Abstract: Barriers to School-Based Mental Health Resource Utilization Among Black Boys (Society for Social Work and Research 27th Annual Conference - Social Work Science and Complex Problems: Battling Inequities + Building Solutions)

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Barriers to School-Based Mental Health Resource Utilization Among Black Boys

Friday, January 13, 2023
Alhambra, 2nd Level (Sheraton Phoenix Downtown)
* noted as presenting author
Ed-Dee Williams, PhD, Postdoctoral Fellow, University of Michigan-Ann Arbor, Ann Arbor, MI
Background and Objective: Current research suggests that Black boys disproportionately underutilize mental health resources and are more likely to suffer from untreated mental health challenges). Data trends also show that Black adolescents are one of the least likely groups to use available mental health resources in their school setting and are less likely than their White peers to receive sufficient mental health support. This is surprising given the growing rates at which schools are implementing mental health resources for student use. While there is great potential for these resources to positively impact Black male students, the rates of mental health challenges plaguing Black boys are continuing to grow. The Emergency Task Force on Black Youth Suicide and Mental Health, formed by the Congressional Black Caucus, reports that suicide attempts for Black adolescents rose by nearly 75% since 1991 and injury from suicide attempts by Black boys rose by 122%. Furthermore, while rates of depression among Black boys have steadily increased at a rate higher than that of their White peers, their rates of formal depression diagnosis still lag. Despite the implementation of mental health resources in K12 schools, there are still potential barriers that prevent Black boys from accessing them. This study examines barriers to Mental Health Utilization in Schools among Black Boys.

Methods: Secondary data for 172 Black boys were utilized from a baseline mental health needs assessment conducted by a large school district in Southeast Michigan. Logistic regression was employed to examine the predictive power of select psychosocial and access barriers on school-based Mental Health Resource (SBMHR) utilization as well as the relationship between depression and SBMHR utilization. Psychosocial barriers included self-reliance, stigma, trust, and negative previous experience. Access barriers include, no transportation, lack of time, lack of Insurance, and parental restrictions. Participants ranged from 13 to 19 years old, and the majority were in 9th and 10th grade.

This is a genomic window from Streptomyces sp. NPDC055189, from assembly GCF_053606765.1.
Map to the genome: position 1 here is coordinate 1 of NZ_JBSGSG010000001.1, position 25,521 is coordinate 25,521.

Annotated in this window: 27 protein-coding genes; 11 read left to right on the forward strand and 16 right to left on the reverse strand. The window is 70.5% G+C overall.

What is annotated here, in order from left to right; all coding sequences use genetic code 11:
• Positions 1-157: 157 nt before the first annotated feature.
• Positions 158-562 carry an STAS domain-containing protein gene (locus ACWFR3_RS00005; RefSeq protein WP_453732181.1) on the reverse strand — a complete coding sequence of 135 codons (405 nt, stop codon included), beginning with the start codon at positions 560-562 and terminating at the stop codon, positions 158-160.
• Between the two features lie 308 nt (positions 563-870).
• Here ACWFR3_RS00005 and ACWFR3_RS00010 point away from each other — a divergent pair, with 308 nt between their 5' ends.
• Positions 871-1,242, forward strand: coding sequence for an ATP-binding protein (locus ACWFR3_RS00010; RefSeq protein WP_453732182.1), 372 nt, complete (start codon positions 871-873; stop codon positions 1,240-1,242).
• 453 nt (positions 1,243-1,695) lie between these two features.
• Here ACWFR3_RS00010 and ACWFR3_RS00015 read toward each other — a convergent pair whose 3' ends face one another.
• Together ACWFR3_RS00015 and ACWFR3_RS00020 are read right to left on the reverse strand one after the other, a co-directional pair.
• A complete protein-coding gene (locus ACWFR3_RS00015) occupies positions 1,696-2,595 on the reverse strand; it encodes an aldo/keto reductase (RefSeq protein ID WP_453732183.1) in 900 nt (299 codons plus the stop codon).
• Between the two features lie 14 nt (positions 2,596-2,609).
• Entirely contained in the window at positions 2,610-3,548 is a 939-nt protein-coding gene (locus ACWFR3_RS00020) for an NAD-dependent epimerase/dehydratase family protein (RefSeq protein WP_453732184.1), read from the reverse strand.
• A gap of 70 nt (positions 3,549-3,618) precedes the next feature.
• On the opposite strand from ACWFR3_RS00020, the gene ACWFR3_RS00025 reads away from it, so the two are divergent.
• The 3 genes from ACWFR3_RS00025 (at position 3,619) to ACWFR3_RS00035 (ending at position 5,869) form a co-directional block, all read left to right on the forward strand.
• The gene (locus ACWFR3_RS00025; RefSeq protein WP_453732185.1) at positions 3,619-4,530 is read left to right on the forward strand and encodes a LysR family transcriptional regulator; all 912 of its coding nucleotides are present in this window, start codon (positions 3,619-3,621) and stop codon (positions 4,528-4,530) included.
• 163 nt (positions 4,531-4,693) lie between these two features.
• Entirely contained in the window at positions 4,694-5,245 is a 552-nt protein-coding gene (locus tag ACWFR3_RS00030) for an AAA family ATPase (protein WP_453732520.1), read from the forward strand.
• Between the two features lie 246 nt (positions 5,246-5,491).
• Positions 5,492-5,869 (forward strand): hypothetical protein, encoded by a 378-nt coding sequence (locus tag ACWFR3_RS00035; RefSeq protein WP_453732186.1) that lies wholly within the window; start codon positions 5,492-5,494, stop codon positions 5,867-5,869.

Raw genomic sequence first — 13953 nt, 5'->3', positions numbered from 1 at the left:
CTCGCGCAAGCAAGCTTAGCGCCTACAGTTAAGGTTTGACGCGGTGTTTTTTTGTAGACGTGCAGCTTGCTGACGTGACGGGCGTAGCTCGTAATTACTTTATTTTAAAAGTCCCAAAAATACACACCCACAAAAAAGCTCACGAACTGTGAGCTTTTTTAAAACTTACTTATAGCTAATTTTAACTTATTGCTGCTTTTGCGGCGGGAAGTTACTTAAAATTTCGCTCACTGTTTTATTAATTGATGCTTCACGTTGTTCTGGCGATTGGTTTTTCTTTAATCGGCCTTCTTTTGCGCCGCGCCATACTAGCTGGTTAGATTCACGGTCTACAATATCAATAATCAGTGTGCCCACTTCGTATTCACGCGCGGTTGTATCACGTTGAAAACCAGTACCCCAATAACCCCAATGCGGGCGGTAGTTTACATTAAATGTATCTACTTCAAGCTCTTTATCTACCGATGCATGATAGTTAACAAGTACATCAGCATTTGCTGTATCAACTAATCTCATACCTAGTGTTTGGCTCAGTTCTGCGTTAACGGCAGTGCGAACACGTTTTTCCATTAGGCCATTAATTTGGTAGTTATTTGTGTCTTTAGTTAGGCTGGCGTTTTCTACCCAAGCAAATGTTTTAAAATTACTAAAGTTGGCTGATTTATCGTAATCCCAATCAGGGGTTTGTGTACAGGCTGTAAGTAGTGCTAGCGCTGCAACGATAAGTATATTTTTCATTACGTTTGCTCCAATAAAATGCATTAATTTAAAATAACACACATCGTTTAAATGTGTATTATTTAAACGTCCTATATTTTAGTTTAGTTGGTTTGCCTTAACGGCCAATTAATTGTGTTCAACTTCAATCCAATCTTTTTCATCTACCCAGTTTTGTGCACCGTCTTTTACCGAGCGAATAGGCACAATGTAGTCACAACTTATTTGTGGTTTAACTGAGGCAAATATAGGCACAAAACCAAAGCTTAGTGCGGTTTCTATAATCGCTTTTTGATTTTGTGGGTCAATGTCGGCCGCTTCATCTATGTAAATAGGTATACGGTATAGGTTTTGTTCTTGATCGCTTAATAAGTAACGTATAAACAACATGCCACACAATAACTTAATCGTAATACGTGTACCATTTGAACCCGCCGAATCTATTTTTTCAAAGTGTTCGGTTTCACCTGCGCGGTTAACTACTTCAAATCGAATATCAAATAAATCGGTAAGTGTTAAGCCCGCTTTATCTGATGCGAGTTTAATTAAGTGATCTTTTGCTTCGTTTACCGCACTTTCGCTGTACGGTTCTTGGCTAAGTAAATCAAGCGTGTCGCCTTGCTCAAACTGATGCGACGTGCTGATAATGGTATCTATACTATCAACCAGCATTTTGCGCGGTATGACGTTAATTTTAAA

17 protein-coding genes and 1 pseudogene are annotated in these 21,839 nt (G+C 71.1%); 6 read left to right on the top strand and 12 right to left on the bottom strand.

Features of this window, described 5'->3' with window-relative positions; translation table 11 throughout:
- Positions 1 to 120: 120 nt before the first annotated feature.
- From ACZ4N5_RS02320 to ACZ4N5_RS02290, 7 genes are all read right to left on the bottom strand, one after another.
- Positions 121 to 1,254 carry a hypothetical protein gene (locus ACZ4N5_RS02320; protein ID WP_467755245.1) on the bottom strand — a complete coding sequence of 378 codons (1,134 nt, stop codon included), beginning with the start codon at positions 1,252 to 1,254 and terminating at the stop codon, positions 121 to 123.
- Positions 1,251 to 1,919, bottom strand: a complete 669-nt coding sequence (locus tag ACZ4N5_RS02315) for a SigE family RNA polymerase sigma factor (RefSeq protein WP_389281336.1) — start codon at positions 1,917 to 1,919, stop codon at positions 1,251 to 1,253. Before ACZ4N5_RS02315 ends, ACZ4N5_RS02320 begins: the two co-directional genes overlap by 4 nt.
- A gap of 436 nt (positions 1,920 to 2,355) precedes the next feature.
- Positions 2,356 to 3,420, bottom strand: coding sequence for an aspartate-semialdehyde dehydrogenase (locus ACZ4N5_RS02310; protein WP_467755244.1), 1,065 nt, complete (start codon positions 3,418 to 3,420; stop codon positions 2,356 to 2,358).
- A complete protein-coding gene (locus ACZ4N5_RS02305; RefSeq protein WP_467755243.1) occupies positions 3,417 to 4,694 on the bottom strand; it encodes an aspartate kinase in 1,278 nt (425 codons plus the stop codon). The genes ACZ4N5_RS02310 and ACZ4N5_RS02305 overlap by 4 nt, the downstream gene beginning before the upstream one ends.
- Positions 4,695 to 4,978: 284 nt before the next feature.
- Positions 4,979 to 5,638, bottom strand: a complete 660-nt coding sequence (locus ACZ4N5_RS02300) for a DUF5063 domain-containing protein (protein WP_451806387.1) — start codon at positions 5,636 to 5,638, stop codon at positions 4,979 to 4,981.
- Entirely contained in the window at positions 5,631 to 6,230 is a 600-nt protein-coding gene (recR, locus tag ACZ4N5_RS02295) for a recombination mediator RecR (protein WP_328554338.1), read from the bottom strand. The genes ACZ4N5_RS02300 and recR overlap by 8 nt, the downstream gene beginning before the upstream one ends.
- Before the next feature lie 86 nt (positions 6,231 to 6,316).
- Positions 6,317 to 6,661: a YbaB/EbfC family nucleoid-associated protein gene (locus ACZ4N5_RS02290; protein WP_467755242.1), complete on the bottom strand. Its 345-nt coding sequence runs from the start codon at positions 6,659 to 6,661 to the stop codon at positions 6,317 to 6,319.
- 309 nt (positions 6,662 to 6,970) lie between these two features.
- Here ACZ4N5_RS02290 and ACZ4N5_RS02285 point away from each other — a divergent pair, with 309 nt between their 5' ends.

Results: There was no significant relationship between depression and school Mental Health Resource use. Additionally, no access barriers were found to be significantly associated with SBMHR utilization. However, self-reliance and stigma were statistically significant predictors. Boys who identified self-reliance in addressing their mental health symptoms were 70% less likely to use available Mental health resources in their school. When stigma was reported as a barrier to using SBMHR, participants were nearly four times more likely to use school-based Mental Health Resources.

Conclusion: Identifying potential barriers to Black boys’ use of school-based mental health resources provides mental health professionals with insight on how to improve these resources and better attract Black boys into utilizing them. This study serves as an early step in exploring how school-based mental health resources can better serve the needs of Black boys. Future studies would benefit from a nationally representative sample that would allow for more generalizable results regarding barriers and facilitators to Black boys’ use of school-based mental health resources. Longitudinal data would also allow for the examination of changes in mental health resource use over time and potentially establish a causal relationship.